Editor’s Note: This biweekly column is sponsored by Dominion Wine and Beer (107 Rowell Court, Falls Church). It is written by Garrett Cruce, a Cicerone Program Certified Beer Server.
In June, the Brewers Association announced a seal that craft breweries could use to identify themselves as “independent.” The seal is a way for craft breweries who do not have the distribution power of big beer to differentiate themselves.
In the wake of craft brewery purchases by international beer companies like Anheuser-Busch InBev (ABI) and Heineken, it is apparent that distributors and consumers might be a bit confused about who is being mass produced and who is still a local or regional — or even national — craft brewery.
An upside-down bottle with the words “Certified Independent Craft” comprises the seal, and is intended for use on everything from windows to packaging. Not restricted to members of the Brewers Association, they require only that you be a commercial brewery and that you meet their requirements for being a craft brewery.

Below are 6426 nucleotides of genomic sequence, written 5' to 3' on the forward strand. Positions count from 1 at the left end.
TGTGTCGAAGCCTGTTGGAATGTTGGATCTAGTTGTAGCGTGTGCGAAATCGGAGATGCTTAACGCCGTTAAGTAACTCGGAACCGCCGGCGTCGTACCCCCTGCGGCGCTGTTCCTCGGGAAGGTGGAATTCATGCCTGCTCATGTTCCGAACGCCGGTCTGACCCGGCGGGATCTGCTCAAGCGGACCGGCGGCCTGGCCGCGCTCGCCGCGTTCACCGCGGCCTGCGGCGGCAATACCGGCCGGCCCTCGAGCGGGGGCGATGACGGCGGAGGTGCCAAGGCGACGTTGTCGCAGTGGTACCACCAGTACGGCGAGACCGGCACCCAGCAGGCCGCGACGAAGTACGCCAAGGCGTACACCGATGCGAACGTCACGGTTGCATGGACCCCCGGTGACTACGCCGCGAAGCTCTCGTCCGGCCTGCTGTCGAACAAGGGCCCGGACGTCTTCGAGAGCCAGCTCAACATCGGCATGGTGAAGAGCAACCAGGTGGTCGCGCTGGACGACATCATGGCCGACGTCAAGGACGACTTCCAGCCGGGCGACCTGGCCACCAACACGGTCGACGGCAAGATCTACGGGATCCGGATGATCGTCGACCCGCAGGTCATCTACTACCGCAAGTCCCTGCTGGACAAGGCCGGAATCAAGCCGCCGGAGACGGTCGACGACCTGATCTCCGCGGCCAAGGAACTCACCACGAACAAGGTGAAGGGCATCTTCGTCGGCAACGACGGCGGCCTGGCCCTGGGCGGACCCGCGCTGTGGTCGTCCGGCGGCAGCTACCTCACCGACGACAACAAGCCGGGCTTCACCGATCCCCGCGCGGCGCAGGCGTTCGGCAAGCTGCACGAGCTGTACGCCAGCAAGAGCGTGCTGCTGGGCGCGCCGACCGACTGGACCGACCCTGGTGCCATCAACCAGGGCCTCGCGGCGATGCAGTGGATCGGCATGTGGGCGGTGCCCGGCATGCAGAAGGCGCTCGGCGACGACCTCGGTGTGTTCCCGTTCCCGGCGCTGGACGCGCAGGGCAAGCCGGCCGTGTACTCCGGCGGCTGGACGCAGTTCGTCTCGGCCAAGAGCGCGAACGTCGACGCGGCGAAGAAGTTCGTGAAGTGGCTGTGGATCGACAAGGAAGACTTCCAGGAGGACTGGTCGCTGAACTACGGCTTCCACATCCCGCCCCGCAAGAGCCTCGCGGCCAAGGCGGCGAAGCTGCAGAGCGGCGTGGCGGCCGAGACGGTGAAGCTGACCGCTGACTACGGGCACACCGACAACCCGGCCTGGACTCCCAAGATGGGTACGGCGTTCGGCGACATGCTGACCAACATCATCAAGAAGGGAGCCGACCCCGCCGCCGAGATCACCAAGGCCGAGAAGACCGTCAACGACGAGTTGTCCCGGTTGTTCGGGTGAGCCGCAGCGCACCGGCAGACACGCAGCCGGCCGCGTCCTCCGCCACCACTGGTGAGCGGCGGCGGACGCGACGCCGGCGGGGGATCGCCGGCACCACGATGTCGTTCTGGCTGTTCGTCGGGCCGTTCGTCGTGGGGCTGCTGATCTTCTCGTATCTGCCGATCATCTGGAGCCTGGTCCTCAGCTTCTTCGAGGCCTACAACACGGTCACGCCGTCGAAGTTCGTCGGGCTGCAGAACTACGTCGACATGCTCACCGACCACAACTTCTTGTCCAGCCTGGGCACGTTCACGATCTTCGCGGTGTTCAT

The idea is to draw a bright line between those breweries that appear to be independent, but are part of a larger corporation, and those that have retained their independence.
Since June, more than 2,000 of the 5,000 craft breweries in the U.S. have signed on to the program. Though the Brewers Association hasn’t published a list of participating breweries, an informal survey of local and nearby breweries includes Port City Brewing Company, Solace Brewing Company, Black Hoof Brewing Company and Dogfish Head Craft Brewery.
Here’s my big question to you: Will this seal help you choose beer in the future?
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